However, in these more at-risk populations, we have some options as more shoulder friendly exercises that can deliver a great training effect. The bottoms-up kettlebell military press delivers a slightly different training effect more safely because more of the work is devoted to joint stability. And, I've found that the bottoms-up set-up helps the lifter to engage serratus anterior more to get the scapula "around" the rib cage.

Landmine presses are another good alternative, as I see them as a hybrid of horizontal and vertical pressing. The torso angle and "lean" into the bar help to optimize scapular upward rotation with less competing directly against gravity.

Bottoms-up carries and waiter's walks are also good options for driving overhead patterning without beating up on the joint. We use them all the time.

Regressing even further, something like a yoga push-up is technically an overhead lift because of the finish position.

So, the take-home message is that I'm not against overhead lifting; in fact, we do it all the time on a number of fronts. Moreover, these examples don't even take into account things like TRX Ys, pull-ups, and overhead medicine ball throw/stomp variations - all of which we incorporate on a daily basis with our athletes and general population clients. Not all overhead work is created equal!

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Checks and Balances in the Shoulder of the Throwing Athlete

For today's guest post, I've collaborated with physical therapist Eric Schoenberg, one of my co-presenters at the Elite Baseball Mentorship. Enjoy! -EC

The #1 reason why a player or team does not succeed in baseball is injury. Today, there is a surplus of information, but at the same time a lack of basic understanding of how to keep a baseball player healthy. When in doubt, you can never go wrong by understanding and relying upon anatomy and quality human movement.

One key principle to understand in this regard is that there is a tremendous system of checks and balances working at the shoulder girdle to make sure that we control both the big movements (osteokinematics) and subtle joint movements (arthrokinematics) in a small window for health and performance. If we look to anatomy, we can appreciate a very important concept by looking at the attachment points for the deltoid, latissimus dorsi, and pectoralist major: your three biggest prime movers in the upper extremity. You'll notice that all three attach on the shaft of the humerus, not the humeral head. Take a look at their attachment sites on this anatomical chart, and then compare them to where the rotator cuff (supraspinatus, subscapularis, teres major, and teres minor) attach further up on the humeral head.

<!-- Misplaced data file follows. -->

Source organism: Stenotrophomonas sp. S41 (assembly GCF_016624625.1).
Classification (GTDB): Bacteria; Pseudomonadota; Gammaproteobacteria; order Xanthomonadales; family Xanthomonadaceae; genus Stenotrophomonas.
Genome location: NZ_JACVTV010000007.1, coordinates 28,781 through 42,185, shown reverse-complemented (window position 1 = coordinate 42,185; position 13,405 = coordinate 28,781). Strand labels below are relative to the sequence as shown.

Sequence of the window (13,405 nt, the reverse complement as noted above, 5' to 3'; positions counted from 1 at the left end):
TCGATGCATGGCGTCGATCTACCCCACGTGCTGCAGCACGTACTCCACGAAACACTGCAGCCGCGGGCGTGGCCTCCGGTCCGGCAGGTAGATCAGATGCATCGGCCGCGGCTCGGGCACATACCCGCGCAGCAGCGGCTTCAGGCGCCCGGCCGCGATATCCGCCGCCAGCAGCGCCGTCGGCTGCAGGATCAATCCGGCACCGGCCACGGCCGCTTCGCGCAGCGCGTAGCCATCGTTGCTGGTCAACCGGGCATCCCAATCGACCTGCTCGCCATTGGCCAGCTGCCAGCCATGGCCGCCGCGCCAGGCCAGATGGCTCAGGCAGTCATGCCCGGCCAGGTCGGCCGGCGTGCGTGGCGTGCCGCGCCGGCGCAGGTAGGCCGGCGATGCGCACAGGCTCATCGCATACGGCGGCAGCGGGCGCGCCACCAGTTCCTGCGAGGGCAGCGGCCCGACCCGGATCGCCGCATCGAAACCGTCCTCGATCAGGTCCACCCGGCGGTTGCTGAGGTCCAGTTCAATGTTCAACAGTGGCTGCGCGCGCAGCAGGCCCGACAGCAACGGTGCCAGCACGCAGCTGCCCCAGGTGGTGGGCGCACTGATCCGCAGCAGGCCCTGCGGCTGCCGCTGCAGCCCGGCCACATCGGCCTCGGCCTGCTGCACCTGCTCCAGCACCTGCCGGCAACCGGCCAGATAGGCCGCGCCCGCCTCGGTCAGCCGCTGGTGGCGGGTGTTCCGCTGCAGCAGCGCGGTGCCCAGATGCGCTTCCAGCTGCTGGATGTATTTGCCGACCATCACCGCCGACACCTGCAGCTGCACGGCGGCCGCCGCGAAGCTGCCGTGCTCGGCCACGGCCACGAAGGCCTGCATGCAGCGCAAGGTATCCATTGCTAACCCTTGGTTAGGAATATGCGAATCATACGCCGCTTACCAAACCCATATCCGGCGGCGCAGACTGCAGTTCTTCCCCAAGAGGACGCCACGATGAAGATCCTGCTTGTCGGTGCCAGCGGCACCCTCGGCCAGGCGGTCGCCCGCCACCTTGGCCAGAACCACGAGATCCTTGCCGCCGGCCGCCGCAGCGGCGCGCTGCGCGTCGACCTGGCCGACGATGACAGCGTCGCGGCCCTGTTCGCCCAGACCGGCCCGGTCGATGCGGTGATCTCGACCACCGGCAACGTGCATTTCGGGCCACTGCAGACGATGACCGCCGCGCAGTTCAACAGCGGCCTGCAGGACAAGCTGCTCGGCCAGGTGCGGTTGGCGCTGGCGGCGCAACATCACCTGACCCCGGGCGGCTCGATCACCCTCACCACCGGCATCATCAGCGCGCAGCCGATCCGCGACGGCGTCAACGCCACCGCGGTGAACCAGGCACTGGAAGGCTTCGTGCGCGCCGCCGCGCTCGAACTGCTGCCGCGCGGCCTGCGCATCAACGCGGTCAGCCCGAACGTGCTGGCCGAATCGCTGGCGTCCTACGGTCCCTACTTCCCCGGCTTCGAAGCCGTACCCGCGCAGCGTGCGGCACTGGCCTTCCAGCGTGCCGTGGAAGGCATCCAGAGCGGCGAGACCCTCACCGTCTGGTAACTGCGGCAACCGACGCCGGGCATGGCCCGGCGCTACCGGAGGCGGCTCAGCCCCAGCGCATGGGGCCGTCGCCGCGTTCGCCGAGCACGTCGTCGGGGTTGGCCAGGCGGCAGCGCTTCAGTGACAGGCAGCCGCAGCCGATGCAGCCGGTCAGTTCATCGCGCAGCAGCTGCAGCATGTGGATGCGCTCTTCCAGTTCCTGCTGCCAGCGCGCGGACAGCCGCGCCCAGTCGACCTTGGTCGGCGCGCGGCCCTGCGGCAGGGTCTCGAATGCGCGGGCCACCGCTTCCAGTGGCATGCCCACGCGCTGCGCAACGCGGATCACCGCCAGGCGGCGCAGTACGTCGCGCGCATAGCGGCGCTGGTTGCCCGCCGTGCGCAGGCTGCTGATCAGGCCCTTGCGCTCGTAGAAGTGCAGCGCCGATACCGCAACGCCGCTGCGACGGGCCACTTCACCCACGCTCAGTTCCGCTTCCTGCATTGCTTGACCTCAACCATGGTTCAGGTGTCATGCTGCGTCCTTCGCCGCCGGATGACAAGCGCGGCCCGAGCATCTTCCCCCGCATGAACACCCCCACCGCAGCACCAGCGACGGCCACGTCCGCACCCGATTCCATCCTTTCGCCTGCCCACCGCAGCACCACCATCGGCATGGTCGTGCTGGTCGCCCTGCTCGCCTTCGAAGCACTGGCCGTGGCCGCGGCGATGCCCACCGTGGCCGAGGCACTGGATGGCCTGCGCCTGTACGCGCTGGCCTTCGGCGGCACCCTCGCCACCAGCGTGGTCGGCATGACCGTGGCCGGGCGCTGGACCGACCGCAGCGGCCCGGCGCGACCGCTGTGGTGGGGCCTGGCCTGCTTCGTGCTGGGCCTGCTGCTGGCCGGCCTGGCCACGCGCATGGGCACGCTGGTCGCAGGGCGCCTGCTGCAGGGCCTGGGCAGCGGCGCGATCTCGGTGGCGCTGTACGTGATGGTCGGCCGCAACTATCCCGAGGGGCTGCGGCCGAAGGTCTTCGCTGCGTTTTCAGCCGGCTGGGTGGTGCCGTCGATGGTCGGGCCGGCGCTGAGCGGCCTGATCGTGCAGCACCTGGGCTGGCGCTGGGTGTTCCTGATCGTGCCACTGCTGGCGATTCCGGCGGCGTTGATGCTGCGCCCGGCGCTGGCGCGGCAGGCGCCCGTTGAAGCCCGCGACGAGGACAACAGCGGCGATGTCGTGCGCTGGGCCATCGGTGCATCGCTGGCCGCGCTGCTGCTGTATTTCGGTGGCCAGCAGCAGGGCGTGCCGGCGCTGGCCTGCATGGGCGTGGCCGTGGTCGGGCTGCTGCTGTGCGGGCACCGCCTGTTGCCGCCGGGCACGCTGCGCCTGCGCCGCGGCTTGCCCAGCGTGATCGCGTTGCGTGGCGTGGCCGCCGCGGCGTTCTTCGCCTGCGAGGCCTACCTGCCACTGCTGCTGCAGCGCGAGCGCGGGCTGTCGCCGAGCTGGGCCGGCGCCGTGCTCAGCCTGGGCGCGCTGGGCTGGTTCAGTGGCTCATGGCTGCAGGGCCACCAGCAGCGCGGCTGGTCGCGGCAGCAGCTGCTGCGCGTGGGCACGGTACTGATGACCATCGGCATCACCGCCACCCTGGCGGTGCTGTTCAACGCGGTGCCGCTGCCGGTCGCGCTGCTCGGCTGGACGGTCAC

Source: http://howtorelief.com/humerus-anatomy-bony-landmarks-muscle-attachment/

You can appreciate that all these big muscles attach on the anterior (front) aspect of the humerus, which means that they have powerful pulls into internal rotation that have to be counteracted by fewer, smaller muscles that attach on the posterior (back) aspect of the shoulder.

Here are three specific implications of these anatomical observations that relate to how you manage your throwing athletes:

1. The Deltoid is strong/active enough!

The deltoid works in conjunction with the supraspinatus to form a “force couple.”

Source: www.MikeReinold.com

If the strength, recruitment, or timing of the deltoid is greater than the supraspinatus, then the result will be superior migration of the humeral head in the glenoid. This results in superior humeral head stress (chondral defect), undersurface rotator cuff tear, labral pathology, among other structural injuries to the glenohumeral joint.